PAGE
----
- If you’re doing everything right but still your plant has yellow leaves then it might be because of iron deficiency. To avoid such a situation, use acidic soil with a pH of 5 to 6.5.
This pH range is bound to make iron available to the plant. If the pH of your soil differs from the above-recommended numbers then you can easily adjust it using acidic fertiliser.
- They don’t tolerate much cold and their flower buds may drop off in such chilly temperatures. While they can handle light freezes, they won’t survive sustained cold temperatures, especially if their root zone gets deeply frozen or they succumb to winter dryness.
Blackened leaves are a clear indicator of winter damage. If the winter damage is not much then these plants will rejuvenate themselves in the spring.
- Your plant can also suffer if you're surpassing its requirements to the point of it doing more harm than good. Overwatering, over fertilising, and soggy soil are all responsible for root rot and leaf yellowing.
Don’t try to be over smart or lazy as this can instead hurt the plant.
Are you looking for more jasmine plants for your garden? Start growing fantastic trailing vines with our complete Star Jasmine growing guide.
Gardenia Jasminoides Frequently Asked Questions
How big does Gardenia jasminoides grow?
Gardenia jasminoides grows up to 6ft tall, but can be pruned to pretty much any size, and makes exceptional bonsai very quickly from seed. For fragrant hedges and shrubs, leave gardenia jasminoides to grow before pruning carefully to a bud or node to achieve the shape you want.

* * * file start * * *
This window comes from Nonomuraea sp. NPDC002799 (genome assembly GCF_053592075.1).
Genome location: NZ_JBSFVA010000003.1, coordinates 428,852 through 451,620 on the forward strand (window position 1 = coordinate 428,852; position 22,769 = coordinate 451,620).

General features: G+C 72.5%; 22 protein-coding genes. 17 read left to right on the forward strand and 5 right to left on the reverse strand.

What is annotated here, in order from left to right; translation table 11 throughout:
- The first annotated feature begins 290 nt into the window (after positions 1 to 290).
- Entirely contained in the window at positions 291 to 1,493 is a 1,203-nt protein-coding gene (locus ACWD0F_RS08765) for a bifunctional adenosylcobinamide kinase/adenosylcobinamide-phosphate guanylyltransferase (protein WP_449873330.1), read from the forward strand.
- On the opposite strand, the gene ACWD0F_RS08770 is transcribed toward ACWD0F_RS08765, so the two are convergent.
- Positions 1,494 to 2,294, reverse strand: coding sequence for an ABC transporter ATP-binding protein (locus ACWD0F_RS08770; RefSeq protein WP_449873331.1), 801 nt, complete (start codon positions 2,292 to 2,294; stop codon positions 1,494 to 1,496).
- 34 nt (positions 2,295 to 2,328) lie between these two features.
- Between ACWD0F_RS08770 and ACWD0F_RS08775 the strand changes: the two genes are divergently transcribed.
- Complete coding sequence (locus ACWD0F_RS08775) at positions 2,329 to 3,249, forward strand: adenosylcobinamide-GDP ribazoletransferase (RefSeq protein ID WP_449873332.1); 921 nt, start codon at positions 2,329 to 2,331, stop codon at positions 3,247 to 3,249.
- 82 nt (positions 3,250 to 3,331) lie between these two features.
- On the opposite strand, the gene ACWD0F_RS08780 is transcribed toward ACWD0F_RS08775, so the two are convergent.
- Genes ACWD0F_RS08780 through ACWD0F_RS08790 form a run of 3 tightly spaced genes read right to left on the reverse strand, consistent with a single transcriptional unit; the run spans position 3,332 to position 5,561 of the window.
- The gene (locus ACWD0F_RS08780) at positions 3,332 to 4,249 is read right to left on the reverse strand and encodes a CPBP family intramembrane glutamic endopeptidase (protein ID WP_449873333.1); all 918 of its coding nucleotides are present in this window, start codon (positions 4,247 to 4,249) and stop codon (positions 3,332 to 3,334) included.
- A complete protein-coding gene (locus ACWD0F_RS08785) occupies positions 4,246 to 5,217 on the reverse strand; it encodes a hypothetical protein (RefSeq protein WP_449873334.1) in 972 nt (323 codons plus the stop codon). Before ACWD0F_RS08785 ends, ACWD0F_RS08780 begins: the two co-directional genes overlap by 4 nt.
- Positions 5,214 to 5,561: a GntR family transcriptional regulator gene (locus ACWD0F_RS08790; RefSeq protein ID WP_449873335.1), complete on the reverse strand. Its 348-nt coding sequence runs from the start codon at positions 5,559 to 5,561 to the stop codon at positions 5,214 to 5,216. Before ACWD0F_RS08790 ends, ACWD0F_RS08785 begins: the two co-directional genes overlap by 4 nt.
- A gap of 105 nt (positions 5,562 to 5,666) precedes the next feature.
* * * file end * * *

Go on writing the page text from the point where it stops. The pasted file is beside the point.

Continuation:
Is Gardenia jasminoides native to Australia?
Gardenia jasminoides is native to southern China and Japan, but grows happily outdoors in Australia. For a native alternative to Cape Jasmine, try growing Atractocarpus fitzalanii (Naiver Gardenia) which is native to Australian rainforests and does surprisingly well in cooler parts of the country.
Is Gardenia jasminoides hardy?
Gardenia jasminoides is hardy throughout Australia but does need some protection from extreme or prolonged frost and cold wet temperatures. Containerised plants may move indoors for winter, or into greenhouses to offer protection from the rain.
What is the difference between Gardenia and jasmine?
Jasmine is typically a climbing plant, while Gardenia has large and waxier leaves and grows as a shrub or bush. Their fragrance is similar, but the pungent punch of Gardenia is more impactful in Australian gardens.
For a more subtle vanilla hit that lasts through the entire evening, climbing jasmine is a more effective evening-scented plant.
Are Gardenias better in pots or the ground?
Gardenia jasminoides prefers to be planted into well-drained, nutrient rich soil directly in the ground, but grow perfectly well in pots and even hanging baskets. As relatively slow-growing garden shrubs, they can have many uses before they eventually find their way into the border, so try them in hanging baskets or pots before they get too big and need planting out permanently.